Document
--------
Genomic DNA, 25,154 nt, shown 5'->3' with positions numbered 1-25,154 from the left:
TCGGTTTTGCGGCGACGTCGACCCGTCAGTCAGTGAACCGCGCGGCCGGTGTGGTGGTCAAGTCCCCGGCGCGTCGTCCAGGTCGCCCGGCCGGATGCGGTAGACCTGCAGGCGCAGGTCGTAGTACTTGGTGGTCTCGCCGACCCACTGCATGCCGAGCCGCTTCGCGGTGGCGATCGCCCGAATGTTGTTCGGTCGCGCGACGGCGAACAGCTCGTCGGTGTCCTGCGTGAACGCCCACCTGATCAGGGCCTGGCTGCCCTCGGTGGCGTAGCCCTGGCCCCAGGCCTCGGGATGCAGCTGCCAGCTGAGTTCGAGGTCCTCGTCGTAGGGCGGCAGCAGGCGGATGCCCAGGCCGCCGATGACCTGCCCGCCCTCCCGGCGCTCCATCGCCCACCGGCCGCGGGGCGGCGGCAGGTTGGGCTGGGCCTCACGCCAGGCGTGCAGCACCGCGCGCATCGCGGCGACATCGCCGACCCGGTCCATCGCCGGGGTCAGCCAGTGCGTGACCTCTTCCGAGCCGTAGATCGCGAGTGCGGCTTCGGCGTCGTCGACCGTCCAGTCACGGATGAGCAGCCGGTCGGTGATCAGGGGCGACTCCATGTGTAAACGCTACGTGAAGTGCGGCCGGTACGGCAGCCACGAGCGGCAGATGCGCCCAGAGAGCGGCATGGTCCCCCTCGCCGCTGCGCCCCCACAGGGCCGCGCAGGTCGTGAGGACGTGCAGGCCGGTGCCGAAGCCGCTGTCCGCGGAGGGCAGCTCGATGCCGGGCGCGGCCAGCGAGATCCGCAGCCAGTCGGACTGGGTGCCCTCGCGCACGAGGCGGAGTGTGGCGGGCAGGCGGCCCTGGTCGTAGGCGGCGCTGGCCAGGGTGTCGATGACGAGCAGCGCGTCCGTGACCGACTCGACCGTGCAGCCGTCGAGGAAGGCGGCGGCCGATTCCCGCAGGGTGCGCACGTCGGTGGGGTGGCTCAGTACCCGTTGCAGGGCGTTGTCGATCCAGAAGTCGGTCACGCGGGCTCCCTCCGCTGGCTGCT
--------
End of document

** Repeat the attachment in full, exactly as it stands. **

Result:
Genomic DNA, 25,154 nt, shown 5'->3' with positions numbered 1-25,154 from the left:
TCGGTTTTGCGGCGACGTCGACCCGTCAGTCAGTGAACCGCGCGGCCGGTGTGGTGGTCAAGTCCCCGGCGCGTCGTCCAGGTCGCCCGGCCGGATGCGGTAGACCTGCAGGCGCAGGTCGTAGTACTTGGTGGTCTCGCCGACCCACTGCATGCCGAGCCGCTTCGCGGTGGCGATCGCCCGAATGTTGTTCGGTCGCGCGACGGCGAACAGCTCGTCGGTGTCCTGCGTGAACGCCCACCTGATCAGGGCCTGGCTGCCCTCGGTGGCGTAGCCCTGGCCCCAGGCCTCGGGATGCAGCTGCCAGCTGAGTTCGAGGTCCTCGTCGTAGGGCGGCAGCAGGCGGATGCCCAGGCCGCCGATGACCTGCCCGCCCTCCCGGCGCTCCATCGCCCACCGGCCGCGGGGCGGCGGCAGGTTGGGCTGGGCCTCACGCCAGGCGTGCAGCACCGCGCGCATCGCGGCGACATCGCCGACCCGGTCCATCGCCGGGGTCAGCCAGTGCGTGACCTCTTCCGAGCCGTAGATCGCGAGTGCGGCTTCGGCGTCGTCGACCGTCCAGTCACGGATGAGCAGCCGGTCGGTGATCAGGGGCGACTCCATGTGTAAACGCTACGTGAAGTGCGGCCGGTACGGCAGCCACGAGCGGCAGATGCGCCCAGAGAGCGGCATGGTCCCCCTCGCCGCTGCGCCCCCACAGGGCCGCGCAGGTCGTGAGGACGTGCAGGCCGGTGCCGAAGCCGCTGTCCGCGGAGGGCAGCTCGATGCCGGGCGCGGCCAGCGAGATCCGCAGCCAGTCGGACTGGGTGCCCTCGCGCACGAGGCGGAGTGTGGCGGGCAGGCGGCCCTGGTCGTAGGCGGCGCTGGCCAGGGTGTCGATGACGAGCAGCGCGTCCGTGACCGACTCGACCGTGCAGCCGTCGAGGAAGGCGGCGGCCGATTCCCGCAGGGTGCGCACGTCGGTGGGGTGGCTCAGTACCCGTTGCAGGGCGTTGTCGATCCAGAAGTCGGTCACGCGGGCTCCCTCCGCTGGCTGCT